We’re asking him to practice hard in order to break the feedback loop. Early intervention isn’t about the time with the therapist per se, it’s about play and friendships for many years to come, and how all those opportunities to practice may lead to better adult skills and a better life.

Sometimes I speculate that not liking to practice or strongly preferring knowing-what to knowing-how could be an early trait in my family’s particular flavor of autism. Or put another way, since the purpose of play is practice, not liking to play leads to missing important skills. Could this create the correlation between social skills deficits and motor skills deficits? Both social and motor skills are know-how rather than know-what tasks, typically learned through play.

It’s very likely that other classic autistic traits are part of a feedback loop. Take eye contact. Does someone avoid eye contact because they don’t get any meaningful information from it, or do they not get meaningful information from facial expressions because they’ve rarely practiced looking at people’s eyes? It might be both, feeding on one another.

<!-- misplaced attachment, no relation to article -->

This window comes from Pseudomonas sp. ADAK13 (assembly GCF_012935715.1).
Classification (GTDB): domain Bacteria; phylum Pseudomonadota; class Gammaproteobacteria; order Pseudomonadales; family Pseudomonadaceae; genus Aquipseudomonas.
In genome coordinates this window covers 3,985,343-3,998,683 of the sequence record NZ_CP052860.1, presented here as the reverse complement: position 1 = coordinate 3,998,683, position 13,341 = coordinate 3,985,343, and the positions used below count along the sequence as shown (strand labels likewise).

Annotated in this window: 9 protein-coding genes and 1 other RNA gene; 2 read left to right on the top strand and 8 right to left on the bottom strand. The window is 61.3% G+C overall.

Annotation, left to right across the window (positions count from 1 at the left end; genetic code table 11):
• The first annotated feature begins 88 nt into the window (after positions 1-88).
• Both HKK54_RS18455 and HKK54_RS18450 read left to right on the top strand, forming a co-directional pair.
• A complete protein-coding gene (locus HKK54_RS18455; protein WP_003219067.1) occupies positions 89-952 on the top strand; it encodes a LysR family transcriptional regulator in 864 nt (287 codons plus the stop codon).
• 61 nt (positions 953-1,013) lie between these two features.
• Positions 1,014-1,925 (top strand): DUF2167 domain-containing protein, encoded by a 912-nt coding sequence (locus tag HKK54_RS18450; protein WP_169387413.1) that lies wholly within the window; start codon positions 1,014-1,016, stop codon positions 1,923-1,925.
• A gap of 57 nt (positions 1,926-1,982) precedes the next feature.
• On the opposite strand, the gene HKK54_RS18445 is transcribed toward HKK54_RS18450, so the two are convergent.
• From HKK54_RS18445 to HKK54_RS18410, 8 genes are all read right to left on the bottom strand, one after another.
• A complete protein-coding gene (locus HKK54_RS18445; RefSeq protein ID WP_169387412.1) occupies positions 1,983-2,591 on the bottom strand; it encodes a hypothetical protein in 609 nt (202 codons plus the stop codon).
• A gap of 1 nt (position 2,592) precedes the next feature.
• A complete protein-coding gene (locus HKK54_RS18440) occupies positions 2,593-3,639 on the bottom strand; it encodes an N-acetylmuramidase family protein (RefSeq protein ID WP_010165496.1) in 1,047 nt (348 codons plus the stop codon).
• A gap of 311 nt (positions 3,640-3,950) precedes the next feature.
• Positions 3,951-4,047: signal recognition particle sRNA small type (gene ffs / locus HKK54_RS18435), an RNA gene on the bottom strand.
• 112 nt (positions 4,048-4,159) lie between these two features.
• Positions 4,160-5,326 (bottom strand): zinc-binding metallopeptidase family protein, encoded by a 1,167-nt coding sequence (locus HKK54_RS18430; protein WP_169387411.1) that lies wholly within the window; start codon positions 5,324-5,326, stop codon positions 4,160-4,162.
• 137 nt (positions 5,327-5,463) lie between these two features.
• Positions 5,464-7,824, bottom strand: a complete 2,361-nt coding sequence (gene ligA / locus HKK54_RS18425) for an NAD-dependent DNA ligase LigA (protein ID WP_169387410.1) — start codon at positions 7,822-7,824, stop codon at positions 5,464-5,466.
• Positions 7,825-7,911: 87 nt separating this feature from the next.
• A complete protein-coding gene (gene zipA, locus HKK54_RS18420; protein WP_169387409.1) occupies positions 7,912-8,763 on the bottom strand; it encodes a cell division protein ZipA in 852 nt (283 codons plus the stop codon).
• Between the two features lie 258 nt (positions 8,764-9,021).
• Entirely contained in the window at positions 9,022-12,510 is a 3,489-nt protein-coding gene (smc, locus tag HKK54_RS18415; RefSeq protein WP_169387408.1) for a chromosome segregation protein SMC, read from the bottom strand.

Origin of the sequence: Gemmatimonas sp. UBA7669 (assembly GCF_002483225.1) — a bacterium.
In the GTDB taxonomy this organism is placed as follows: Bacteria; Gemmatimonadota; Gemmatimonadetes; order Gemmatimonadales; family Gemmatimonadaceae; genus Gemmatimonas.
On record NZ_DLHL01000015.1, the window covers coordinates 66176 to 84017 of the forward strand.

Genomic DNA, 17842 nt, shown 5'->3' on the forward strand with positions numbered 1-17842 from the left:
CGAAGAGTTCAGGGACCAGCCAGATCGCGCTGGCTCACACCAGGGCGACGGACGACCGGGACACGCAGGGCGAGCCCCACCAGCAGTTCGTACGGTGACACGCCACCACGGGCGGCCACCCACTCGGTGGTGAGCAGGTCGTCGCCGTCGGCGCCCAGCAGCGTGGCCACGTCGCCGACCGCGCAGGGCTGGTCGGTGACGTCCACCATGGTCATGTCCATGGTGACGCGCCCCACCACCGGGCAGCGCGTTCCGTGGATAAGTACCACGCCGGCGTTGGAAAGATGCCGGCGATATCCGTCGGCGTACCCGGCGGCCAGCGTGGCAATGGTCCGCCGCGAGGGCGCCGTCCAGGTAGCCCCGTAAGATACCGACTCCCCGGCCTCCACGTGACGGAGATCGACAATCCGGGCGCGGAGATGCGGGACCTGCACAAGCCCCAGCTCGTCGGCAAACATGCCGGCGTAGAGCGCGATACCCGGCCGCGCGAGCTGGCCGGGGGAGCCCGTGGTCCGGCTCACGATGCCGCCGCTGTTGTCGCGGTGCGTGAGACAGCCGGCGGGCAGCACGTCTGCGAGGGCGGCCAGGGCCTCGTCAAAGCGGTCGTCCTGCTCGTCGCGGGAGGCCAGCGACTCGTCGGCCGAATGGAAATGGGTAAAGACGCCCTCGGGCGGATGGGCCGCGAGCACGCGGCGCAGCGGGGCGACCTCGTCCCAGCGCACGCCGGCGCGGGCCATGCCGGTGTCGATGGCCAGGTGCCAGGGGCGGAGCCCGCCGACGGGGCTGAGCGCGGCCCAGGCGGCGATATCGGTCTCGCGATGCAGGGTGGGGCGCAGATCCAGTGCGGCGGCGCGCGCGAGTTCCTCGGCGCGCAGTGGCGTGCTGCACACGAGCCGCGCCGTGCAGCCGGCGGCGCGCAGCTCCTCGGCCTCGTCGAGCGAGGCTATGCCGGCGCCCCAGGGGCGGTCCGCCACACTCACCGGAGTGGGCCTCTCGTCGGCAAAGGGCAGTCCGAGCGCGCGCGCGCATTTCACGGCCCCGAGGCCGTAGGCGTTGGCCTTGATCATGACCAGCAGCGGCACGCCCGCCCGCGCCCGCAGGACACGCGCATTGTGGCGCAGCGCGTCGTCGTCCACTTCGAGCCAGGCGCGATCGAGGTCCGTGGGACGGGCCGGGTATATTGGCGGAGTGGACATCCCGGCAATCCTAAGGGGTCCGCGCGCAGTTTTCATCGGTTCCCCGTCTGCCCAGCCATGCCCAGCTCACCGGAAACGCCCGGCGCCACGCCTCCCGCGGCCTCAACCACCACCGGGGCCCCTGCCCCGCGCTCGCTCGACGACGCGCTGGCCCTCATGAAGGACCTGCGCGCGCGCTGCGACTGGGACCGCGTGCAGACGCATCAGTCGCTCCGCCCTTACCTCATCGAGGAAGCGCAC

For social interaction in general, the worse you are at it, the less rewarding it is. When interaction attempts routinely fail or backfire, you’ll soon give up and stop practicing. (And when you do practice, it won’t be with the kind of playful mindset that best supports learning.)

(One caveat that could apply to all my posts: autism should be the autisms, and what I’m saying here is based on my family’s kind, whatever it turns out to be. For example, intensive early intervention has little effect on some kids in many studies, while it has dramatic effects on others. Nobody knows why.)


2 thoughts on “Feedback loops, introversion, and autism

  1. Pingback: Book: “Rethinking Autism: Variation and Complexity” | Intellectualizing

  2. Pingback: On normalization and social skills: my reaction to “The Kids Who Beat Autism” | Intellectualizing